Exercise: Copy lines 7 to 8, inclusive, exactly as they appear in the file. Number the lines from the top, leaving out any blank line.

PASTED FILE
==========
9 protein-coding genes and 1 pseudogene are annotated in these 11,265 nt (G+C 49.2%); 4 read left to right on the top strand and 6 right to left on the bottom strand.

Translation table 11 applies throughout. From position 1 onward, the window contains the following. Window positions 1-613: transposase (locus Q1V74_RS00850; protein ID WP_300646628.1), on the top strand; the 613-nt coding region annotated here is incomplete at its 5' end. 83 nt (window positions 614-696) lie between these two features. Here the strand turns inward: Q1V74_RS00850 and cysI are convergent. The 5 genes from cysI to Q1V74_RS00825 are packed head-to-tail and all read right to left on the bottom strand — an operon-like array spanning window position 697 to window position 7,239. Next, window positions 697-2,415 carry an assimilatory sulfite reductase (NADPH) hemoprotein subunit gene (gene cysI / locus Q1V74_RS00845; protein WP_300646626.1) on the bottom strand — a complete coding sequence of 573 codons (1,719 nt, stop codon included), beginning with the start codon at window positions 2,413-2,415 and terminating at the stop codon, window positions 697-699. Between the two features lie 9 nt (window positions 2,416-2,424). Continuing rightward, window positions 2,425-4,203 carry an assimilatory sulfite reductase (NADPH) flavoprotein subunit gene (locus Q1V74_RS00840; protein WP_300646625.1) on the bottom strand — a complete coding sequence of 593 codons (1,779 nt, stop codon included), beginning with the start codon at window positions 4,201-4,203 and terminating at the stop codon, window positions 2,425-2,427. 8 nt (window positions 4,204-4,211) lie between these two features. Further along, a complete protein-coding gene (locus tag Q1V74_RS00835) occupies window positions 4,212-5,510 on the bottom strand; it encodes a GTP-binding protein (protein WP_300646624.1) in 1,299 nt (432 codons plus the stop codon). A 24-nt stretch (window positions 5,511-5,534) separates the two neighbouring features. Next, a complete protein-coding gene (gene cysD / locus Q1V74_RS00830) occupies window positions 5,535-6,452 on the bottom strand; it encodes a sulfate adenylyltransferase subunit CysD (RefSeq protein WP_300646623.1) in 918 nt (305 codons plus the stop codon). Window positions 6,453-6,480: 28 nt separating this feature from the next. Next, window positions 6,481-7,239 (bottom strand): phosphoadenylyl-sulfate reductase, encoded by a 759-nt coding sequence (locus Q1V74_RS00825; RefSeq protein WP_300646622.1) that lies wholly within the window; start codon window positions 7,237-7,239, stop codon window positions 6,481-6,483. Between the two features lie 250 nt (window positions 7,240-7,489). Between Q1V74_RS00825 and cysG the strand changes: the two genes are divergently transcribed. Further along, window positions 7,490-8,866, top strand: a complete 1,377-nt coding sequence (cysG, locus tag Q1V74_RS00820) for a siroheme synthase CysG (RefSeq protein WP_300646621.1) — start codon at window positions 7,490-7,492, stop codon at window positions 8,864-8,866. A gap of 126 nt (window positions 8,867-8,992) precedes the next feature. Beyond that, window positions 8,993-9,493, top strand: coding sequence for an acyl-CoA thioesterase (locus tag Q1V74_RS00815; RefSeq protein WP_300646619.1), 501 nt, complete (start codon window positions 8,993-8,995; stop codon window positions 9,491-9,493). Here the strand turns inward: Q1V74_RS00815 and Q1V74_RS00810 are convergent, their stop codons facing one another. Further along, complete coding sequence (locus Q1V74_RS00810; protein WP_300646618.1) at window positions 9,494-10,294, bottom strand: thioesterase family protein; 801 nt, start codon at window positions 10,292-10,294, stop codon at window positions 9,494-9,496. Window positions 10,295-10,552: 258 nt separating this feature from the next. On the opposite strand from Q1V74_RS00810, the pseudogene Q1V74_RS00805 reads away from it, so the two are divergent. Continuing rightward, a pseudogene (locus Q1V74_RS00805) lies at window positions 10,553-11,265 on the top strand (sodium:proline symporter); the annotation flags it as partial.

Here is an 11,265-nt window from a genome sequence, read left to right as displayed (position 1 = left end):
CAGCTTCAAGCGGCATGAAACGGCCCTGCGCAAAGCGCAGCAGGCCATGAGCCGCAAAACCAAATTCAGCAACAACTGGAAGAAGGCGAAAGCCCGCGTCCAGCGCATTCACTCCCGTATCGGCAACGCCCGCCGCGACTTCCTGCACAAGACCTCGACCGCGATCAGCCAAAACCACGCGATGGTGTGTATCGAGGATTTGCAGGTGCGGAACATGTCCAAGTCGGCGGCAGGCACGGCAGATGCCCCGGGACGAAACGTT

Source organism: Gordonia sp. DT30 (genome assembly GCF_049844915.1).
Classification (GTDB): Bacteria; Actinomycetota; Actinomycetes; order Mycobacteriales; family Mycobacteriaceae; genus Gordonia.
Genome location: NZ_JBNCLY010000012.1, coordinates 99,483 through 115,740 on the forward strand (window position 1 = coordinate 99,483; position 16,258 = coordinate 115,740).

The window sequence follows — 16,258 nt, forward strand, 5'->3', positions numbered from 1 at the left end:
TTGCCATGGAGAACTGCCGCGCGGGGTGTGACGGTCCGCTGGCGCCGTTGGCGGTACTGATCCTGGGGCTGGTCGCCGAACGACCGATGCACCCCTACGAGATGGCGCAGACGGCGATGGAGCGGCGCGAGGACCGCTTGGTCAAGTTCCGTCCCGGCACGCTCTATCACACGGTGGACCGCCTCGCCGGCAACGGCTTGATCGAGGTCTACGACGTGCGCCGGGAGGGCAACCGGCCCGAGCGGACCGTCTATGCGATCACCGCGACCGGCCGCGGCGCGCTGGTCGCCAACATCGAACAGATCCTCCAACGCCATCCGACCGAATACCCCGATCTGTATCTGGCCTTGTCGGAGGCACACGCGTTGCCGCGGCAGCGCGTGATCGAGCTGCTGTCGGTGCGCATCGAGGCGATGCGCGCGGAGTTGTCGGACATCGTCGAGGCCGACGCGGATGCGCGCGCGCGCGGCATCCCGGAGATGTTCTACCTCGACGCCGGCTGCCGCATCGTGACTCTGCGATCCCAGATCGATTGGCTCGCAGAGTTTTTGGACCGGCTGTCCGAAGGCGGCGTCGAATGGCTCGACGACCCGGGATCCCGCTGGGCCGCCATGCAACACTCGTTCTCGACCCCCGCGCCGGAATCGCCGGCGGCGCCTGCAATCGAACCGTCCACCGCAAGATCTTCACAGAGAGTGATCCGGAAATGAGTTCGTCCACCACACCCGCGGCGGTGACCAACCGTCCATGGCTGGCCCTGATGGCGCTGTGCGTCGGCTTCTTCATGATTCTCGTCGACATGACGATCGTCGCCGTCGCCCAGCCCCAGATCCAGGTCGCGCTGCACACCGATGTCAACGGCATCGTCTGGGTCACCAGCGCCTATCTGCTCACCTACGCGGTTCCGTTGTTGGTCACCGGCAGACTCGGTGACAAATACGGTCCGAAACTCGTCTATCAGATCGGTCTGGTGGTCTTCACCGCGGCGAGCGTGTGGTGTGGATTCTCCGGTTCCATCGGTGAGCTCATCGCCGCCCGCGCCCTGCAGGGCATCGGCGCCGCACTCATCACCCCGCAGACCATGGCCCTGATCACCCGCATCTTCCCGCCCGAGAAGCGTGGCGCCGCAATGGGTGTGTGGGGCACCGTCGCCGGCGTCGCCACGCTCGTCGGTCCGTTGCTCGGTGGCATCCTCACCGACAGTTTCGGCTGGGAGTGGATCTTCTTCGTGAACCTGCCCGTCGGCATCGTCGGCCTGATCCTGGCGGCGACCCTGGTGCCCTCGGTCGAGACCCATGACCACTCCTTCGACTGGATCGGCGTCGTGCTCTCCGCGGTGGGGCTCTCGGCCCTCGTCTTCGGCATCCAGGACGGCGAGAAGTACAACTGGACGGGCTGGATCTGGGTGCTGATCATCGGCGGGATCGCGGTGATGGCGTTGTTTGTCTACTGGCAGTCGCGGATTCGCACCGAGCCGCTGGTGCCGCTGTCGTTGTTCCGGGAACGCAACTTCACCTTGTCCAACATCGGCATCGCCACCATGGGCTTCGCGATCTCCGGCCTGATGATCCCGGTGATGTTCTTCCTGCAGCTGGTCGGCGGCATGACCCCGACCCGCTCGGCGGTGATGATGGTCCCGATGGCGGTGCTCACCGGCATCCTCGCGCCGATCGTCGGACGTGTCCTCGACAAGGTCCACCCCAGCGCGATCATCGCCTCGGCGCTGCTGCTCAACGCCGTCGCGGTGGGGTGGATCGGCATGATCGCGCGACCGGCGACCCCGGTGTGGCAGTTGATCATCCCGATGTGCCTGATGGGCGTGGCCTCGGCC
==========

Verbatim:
Genome location: NZ_JBNCLY010000012.1, coordinates 99,483 through 115,740 on the forward strand (window position 1 = coordinate 99,483; position 16,258 = coordinate 115,740).

The window sequence follows — 16,258 nt, forward strand, 5'->3', positions numbered from 1 at the left end: